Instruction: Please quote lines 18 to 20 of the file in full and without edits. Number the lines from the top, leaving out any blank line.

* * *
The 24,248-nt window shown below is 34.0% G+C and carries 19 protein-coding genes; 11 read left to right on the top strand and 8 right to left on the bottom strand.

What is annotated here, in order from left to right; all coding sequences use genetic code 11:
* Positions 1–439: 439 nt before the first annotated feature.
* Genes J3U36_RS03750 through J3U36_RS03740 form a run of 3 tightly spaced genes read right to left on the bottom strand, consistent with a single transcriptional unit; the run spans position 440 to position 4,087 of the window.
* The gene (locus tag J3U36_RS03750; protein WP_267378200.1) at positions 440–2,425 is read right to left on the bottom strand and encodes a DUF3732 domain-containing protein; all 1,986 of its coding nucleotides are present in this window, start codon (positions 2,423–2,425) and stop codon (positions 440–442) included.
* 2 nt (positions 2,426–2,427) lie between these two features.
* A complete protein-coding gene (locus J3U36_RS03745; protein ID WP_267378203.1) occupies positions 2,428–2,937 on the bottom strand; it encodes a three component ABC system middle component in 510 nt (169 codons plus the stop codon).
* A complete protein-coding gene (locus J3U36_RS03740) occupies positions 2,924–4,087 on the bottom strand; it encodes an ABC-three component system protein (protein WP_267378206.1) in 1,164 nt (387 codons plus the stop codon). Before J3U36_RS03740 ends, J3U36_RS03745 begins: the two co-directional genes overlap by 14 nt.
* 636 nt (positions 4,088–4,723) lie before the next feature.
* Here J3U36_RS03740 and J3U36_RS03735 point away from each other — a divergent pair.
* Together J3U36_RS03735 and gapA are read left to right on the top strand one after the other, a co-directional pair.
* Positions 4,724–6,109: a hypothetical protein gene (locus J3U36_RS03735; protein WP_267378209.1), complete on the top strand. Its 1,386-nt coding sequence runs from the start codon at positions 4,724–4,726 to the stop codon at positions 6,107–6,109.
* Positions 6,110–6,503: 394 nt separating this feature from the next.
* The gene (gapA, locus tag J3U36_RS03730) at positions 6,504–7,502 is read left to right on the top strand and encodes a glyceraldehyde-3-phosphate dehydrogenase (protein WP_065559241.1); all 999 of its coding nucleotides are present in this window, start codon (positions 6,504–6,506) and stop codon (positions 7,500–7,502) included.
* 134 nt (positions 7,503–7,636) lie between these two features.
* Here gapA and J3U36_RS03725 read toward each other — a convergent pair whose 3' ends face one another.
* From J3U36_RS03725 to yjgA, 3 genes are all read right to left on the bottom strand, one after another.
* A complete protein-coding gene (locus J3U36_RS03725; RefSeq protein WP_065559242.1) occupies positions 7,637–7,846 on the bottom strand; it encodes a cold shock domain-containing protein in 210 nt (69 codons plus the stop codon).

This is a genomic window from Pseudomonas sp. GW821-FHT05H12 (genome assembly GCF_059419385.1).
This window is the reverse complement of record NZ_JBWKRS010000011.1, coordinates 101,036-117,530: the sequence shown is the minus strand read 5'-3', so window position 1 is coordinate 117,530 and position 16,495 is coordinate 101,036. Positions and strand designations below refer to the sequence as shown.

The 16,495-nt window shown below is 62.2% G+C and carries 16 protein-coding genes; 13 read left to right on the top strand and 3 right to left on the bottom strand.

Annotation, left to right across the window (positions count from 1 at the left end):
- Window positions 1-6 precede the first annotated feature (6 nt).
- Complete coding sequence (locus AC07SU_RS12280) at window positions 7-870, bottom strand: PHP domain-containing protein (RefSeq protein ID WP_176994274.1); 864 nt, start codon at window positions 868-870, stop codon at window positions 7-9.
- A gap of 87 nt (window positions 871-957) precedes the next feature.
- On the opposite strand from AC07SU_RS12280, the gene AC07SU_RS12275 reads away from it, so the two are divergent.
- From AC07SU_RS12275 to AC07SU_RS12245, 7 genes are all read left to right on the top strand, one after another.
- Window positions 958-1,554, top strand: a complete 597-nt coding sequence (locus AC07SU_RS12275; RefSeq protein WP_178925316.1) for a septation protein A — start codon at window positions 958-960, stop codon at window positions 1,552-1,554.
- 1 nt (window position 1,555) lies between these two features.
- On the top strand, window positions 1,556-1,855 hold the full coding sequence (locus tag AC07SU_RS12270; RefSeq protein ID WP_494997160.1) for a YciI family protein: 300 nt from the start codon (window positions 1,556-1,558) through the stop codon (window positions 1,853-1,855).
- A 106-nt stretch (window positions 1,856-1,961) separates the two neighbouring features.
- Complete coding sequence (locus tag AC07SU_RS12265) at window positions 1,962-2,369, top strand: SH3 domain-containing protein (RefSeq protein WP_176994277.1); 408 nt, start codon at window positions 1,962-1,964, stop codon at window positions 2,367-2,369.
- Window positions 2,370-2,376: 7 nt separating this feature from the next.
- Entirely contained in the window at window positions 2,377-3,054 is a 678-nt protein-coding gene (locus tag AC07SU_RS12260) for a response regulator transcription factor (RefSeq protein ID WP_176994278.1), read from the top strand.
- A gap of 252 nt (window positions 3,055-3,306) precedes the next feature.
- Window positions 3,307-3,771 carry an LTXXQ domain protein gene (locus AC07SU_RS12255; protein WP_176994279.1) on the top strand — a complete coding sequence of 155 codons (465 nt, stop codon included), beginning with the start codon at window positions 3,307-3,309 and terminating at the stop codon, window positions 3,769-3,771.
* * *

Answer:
* A complete protein-coding gene (locus J3U36_RS03725; RefSeq protein WP_065559242.1) occupies positions 7,637–7,846 on the bottom strand; it encodes a cold shock domain-containing protein in 210 nt (69 codons plus the stop codon).

This is a genomic window from Pseudomonas sp. GW821-FHT05H12 (genome assembly GCF_059419385.1).
This window is the reverse complement of record NZ_JBWKRS010000011.1, coordinates 101,036-117,530: the sequence shown is the minus strand read 5'-3', so window position 1 is coordinate 117,530 and position 16,495 is coordinate 101,036. Positions and strand designations below refer to the sequence as shown.